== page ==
Like Dana I’ve never been asked to formally reflect on a class before but I’ve found that ultimately it is an interesting and worthwhile exercise. This reflection has allowed me to go back and consider my initial expectations, what I’ve learned, how my approach to public history has changed, and what I hope to learn in the coming semester.
Practically from the moment I first navigated to the history department’s website and viewed last year’s digital history wiki page this past June I’ve been excited for History 9808: Digital History. I didn’t know what half of the topics were, for example I had to ask my brother-in-law what spidering is, but that didn’t seem to matter. I think on some level I viewed (and still view) the Digital History class as the epitome of what a public history class should be: current, informative, and hands-on. Moreover, in my opinion the class addresses a topic that is distinctly lacking in most humanities, social sciences, and liberal arts degrees. In my undergraduate education the extent to which we were taught to effectively use the digital sources available to us was minimal. It was limited to a library research seminar here or there and in St. Mary’s required historiography course a guest lecturer who very briefly discussed digital history as an emerging market (a lecture that while a worthwhile introduction proved to barely touch upon what is available to us as historians in a digital world). Moreover, I felt like I, to some extent, had a bit of an advantage. I’ve been actively using the internet to communicate, play online games, and research for almost 10 years now. I felt on some level that I had a deeper and more meaningful relationship with digital technologies than the average person. Little did I know that my meaningful relationship barely scratched the surface of what the internet and digital humanities had to offer.
Probably the most meaningful thing I’ve learned this semester is just how little I know, and more so, just how much there is out there to learn. I’ve learned about copyright, open source technology, folksonomy, information trapping, collective intelligence, markup, mashups, and augmented reality. I’ve tried my hand at blogging, twitter, html, css, some basic text mining, image manipulation with The GIMP, and website design using Google Sites. The class also had a look at one of the many interesting sources available to us free on the internet The Eaton’s Fall and Winter Catalogue from 1913-1914. Outside of class I was lucky enough to try google wave and got the class into it as well with Tim’s help. I joined a number of academic waves and I’m hoping in the new semester to use it more actively as two of our classes will revolve more directly around group projects. I have on more than one occasion been confronted with topics that were completely new, for example: folksonomy- though in that case, it was perhaps more an issue of not knowing the appropriate name for a concept it turned out I had encountered before. I have yet to completely wrap my head around CSS, when I finally did get my CSS assignment working I had no idea how what I had ultimately done was different from an earlier permutation that for whatever reason was broken and did not work. Moreover, although I understand that APIs are good and useful I have not yet quite wrapped my head around how I use them. Apparently there’s a book for that, though here is a question: is it available online?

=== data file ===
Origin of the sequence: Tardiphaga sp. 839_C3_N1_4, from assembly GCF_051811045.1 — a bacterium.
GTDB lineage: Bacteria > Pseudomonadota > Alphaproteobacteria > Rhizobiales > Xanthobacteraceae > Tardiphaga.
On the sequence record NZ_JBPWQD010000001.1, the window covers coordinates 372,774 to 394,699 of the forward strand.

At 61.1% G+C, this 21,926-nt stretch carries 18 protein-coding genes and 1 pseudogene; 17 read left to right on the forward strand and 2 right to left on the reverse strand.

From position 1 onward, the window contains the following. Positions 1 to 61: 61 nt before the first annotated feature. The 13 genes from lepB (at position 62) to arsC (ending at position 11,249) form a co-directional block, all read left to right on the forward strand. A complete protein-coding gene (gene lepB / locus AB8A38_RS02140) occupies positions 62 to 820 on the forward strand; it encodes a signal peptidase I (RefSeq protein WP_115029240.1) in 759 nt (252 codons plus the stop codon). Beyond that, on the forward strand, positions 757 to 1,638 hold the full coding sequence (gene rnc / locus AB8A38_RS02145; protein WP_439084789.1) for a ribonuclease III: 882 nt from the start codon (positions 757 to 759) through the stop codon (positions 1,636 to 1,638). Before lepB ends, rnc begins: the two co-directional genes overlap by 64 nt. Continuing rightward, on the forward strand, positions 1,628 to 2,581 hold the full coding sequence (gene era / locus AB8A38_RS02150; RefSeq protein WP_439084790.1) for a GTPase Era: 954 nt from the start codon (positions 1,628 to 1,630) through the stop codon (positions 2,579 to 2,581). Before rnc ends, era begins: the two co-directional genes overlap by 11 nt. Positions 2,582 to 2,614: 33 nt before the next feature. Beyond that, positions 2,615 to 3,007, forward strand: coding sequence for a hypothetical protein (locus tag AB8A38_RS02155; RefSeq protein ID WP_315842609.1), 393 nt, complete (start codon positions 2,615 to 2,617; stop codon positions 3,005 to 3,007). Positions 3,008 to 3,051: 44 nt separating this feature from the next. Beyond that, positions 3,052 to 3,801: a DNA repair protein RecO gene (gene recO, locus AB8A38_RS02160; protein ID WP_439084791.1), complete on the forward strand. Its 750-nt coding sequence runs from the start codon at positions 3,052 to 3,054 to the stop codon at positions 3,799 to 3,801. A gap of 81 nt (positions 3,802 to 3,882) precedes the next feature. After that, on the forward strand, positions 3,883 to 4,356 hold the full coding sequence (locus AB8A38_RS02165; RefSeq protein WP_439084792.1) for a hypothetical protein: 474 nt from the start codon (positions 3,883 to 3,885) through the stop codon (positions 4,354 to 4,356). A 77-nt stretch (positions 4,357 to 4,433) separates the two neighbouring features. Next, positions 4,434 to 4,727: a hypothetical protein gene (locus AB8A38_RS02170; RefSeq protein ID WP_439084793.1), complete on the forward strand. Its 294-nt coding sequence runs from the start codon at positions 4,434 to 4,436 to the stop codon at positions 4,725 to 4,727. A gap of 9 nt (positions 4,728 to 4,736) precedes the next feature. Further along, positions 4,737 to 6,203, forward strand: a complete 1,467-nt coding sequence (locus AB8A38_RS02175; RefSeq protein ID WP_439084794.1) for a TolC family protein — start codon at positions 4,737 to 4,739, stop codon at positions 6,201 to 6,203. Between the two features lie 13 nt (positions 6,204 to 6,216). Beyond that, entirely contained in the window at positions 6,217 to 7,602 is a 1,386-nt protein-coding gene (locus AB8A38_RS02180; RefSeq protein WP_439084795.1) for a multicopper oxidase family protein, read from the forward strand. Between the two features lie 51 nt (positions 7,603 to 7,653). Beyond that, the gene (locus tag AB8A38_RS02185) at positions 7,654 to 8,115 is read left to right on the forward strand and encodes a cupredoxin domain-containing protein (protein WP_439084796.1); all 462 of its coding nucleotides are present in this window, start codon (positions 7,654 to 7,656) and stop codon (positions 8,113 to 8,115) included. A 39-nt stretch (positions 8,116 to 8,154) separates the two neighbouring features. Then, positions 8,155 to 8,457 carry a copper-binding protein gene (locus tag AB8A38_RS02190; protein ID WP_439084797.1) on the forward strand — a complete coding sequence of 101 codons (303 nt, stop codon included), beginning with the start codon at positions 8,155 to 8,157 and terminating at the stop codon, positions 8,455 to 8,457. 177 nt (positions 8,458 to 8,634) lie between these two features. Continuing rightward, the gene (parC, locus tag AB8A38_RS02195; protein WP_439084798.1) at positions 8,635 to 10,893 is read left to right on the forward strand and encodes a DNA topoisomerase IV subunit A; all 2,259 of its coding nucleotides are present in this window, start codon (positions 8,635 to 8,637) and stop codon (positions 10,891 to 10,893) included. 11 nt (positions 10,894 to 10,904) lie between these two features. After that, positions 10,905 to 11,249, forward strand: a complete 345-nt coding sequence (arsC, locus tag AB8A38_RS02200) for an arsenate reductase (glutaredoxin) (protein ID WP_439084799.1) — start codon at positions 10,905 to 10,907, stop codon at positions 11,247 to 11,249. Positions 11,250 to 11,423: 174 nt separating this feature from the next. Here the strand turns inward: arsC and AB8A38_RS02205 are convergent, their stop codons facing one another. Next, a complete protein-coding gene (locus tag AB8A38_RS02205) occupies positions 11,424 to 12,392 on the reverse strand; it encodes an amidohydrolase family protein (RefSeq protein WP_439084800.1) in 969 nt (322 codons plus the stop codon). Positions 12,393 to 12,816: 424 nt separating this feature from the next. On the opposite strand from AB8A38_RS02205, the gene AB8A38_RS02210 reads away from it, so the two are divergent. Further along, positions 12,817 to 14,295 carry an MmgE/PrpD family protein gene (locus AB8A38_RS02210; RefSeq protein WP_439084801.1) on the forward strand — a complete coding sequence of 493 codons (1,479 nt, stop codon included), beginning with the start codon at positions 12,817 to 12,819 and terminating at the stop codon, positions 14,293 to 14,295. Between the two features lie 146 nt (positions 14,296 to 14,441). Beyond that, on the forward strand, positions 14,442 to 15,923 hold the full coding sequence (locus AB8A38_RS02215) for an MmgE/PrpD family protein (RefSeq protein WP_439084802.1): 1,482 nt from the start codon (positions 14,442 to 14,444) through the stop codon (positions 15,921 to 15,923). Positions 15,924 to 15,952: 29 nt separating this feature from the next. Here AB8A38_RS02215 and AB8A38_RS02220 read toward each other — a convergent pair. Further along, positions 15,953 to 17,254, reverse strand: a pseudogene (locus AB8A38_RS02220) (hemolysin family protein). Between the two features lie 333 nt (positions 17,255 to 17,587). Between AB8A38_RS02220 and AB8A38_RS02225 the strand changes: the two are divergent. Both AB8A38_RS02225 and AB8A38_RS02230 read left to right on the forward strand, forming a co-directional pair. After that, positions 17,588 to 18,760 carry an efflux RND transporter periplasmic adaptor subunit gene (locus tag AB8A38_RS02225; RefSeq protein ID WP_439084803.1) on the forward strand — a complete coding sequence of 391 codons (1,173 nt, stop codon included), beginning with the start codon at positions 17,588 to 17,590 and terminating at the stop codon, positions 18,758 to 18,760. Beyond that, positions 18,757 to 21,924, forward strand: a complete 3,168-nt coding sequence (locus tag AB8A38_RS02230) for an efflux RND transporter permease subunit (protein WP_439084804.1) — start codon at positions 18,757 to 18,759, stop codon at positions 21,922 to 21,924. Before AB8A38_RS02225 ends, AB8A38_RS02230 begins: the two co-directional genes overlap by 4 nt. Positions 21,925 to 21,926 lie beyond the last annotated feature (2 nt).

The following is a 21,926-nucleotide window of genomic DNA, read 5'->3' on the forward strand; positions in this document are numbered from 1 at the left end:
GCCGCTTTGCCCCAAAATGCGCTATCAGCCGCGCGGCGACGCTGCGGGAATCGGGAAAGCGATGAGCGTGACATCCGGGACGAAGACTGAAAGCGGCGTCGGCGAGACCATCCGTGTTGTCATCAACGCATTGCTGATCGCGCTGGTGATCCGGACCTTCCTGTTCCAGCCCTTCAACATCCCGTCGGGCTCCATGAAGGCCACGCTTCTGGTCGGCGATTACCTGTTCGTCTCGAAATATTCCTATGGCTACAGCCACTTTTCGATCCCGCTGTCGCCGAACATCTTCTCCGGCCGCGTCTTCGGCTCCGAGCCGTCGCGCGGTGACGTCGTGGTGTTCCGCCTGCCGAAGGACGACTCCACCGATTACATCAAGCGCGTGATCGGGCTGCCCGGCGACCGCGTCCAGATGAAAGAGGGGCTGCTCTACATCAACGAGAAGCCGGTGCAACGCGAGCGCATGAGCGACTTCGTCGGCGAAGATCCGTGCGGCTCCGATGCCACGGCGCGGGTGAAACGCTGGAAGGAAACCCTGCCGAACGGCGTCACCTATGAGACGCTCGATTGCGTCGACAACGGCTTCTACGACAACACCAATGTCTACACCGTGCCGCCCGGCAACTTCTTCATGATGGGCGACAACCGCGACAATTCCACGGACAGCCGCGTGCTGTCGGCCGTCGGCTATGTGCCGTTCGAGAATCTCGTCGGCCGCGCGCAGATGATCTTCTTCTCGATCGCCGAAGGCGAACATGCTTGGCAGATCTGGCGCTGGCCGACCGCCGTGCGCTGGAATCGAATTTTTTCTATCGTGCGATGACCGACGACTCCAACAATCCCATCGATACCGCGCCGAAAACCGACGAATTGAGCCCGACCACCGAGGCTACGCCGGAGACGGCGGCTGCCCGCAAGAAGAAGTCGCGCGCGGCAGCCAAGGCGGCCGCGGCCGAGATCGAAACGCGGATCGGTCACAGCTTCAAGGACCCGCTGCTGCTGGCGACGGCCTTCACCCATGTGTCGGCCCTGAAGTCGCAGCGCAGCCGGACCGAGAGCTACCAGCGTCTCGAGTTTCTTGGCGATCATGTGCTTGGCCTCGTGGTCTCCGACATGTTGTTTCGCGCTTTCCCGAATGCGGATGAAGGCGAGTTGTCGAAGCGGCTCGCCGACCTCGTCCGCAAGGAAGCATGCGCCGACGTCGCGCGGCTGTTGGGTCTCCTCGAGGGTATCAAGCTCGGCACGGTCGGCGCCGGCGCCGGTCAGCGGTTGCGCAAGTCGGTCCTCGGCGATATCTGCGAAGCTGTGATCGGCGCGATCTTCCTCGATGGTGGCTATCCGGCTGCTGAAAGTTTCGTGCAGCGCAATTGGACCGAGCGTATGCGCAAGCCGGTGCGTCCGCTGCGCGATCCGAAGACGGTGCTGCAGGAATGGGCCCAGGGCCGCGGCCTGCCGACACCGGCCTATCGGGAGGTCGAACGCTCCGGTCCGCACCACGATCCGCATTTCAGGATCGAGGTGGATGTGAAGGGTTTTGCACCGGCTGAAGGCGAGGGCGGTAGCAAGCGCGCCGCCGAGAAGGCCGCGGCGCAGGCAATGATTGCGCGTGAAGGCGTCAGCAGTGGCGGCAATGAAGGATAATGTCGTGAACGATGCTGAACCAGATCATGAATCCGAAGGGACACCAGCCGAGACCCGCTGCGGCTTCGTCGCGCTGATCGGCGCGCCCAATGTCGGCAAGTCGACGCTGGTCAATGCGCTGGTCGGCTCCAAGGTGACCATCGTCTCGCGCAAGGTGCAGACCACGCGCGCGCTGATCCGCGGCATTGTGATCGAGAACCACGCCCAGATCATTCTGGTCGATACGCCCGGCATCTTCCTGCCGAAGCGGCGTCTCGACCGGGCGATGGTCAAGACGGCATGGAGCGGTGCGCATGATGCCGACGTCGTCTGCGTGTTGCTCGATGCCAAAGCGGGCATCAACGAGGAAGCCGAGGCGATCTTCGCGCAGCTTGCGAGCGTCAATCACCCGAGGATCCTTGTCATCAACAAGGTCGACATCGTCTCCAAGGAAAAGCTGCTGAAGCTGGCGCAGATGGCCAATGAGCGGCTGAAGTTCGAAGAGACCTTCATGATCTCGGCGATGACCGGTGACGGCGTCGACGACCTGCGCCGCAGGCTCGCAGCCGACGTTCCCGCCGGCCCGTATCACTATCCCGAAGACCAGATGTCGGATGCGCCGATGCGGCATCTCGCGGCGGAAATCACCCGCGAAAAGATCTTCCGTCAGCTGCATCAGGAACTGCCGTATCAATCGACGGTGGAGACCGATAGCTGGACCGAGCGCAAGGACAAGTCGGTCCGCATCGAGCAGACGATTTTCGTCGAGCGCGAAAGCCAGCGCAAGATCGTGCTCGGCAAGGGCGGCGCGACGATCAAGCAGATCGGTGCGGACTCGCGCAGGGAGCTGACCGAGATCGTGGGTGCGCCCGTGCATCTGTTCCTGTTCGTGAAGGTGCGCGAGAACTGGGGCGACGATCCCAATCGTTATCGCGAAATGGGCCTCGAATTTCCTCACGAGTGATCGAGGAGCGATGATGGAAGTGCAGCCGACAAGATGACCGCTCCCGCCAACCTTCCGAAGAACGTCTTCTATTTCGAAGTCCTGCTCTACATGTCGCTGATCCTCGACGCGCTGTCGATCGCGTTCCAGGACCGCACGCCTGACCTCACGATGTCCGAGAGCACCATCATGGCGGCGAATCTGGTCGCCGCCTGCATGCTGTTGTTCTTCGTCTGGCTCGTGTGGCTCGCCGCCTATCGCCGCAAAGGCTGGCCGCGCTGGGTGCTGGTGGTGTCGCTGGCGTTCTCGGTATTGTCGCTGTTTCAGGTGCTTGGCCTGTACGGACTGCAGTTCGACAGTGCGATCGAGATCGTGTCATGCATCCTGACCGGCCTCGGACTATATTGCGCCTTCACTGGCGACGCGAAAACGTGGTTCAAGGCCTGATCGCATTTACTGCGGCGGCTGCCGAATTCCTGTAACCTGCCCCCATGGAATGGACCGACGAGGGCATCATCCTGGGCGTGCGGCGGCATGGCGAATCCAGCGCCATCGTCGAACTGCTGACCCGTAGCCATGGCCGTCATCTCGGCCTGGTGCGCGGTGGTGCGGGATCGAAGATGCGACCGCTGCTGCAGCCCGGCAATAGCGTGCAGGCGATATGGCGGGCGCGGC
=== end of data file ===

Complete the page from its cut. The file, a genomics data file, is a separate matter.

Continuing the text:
Digital History has also changed my approach to Public History, where before I had an almost snobbish disregard for digital sources, now I look to them first. I have a new set of skills that to a certain extent make digital sources more useful that print sources and I know where to find the information I need and I know how to extract the answers I need from it. Moreover, I’ve learned to use the internet to my advantage I can create a working website and will hopefully be well versed in online interactive exhibit design after next semester.
When I started my MA in Public History I imagined that after my 12 months at UWO I would be prepared to find employment with a museum or local history group. Perhaps I would be researching and designing exhibits or collecting oral histories, or maybe I’d decide to stick to a more directly academic context and I would contribute to the study of social memory and continue to be a good Atlantic Canadian historian by continuing to explore why the history of Atlantic Canada remains largely underrepresented on a national scale. Digital History has opened my eyes to so many different possibilities from digitization and visualization to publishing online and exploiting new and different sources. Moreover, digital history has helped me to understand the importance of a web presence, and has made the idea of becoming an independent contractor far more palatable. I feel ready for the world of public history with my handy digital humanities toolbelt and theoretical hard hat.